As a landlord, asking your tenants for more money can be as stressful as asking for a raise at work. It can feel uncomfortable and scary as you fear damaging relationships with reliable tenants and respectful people. As a landlord, many tasks are challenging but simply just part of the job. Nate Armstrong is the chair of Investor Relations for Home Invest and understands everything about property management. He understands the stressors that landlords face every day, and he’s created three simple steps to follow when raising the rent as a landlord.
It’s understandable that you might be hesitant the first time you’re preparing to present a tenant with a rent increase. You don’t need to explain your reasons for raising the rent, but you do need to give notice to the renter in a respectful period. Give at least 60 days notice of a rent increase. Significant notice provides the tenant with time to decide if they still want to rent from you, and it lets you know in advance if you will have a vacant spot. Depending on your relationship with the tenant and your style of communication, select the appropriate way of sharing this notice. It may be emailed, written notice under the door or face to face communication, which is highly recommended by Nate Armstrong. Keep the respect flowing even through this uncomfortable process. Check the laws in your local city/state to ensure you comply.
Follow up with the tenant
Once you have communicated the notice of rent increase, give a weeks time before you approach your tenant and make sure everything is good to go. Nate Armstrong shares that giving some time before contacting your client is an excellent way to show respect and let them think the increase over before any action. Let this style of communication be a bit more relaxed, whether it be a text or a phone call or an email. If your tenant is upset about the raise, let them know that you have your responsibilities to keep the place running; point out any improvements you’ve recently done or have to do in the near future. Point out the property tax increase as well. Knowing the law and understanding the market is a great tool to have during these sometimes sticky conversations.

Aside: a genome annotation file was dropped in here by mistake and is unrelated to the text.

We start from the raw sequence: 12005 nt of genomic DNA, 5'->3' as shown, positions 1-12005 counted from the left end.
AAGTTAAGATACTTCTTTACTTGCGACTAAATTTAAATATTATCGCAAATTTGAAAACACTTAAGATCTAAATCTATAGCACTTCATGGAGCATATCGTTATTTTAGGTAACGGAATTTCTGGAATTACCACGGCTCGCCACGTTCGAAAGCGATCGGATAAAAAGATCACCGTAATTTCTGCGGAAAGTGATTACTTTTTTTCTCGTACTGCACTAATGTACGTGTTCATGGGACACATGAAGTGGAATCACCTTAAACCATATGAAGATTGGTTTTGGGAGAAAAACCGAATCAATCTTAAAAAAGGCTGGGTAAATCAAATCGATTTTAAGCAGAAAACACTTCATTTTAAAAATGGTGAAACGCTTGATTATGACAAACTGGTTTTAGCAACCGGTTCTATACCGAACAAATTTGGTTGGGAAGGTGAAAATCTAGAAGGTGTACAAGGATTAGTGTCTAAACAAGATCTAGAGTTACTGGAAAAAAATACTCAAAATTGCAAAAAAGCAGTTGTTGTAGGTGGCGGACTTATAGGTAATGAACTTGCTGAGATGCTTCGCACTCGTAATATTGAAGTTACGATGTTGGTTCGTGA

Understand the market and the law
Usually, your costs don’t dictate your price for rent, the market does. Understanding your area’s market keeps you on the ball and aware of undercharging and overcharging. As long as your rental rates are similar to those in your area, and understandable depending on the quality of your space, an increase shouldn’t feel out of place. Knowing the law is another not only relevant but necessary factor of this process. You can’t raise rent whenever you’d like, because there is a statue of limits upon property managers doing so. If the tenant has signed a lease, you can’t raise the rent until the contract has ended.
Nate Armstrong understands that raising the rent as a landlord can be a challenging task. With these three simple steps, it makes the process feel as simple as it should be. Remember to check in with your area’s laws and regulations when it comes to raising the rent. Also, keep the relationship between your tenants professional and respectful.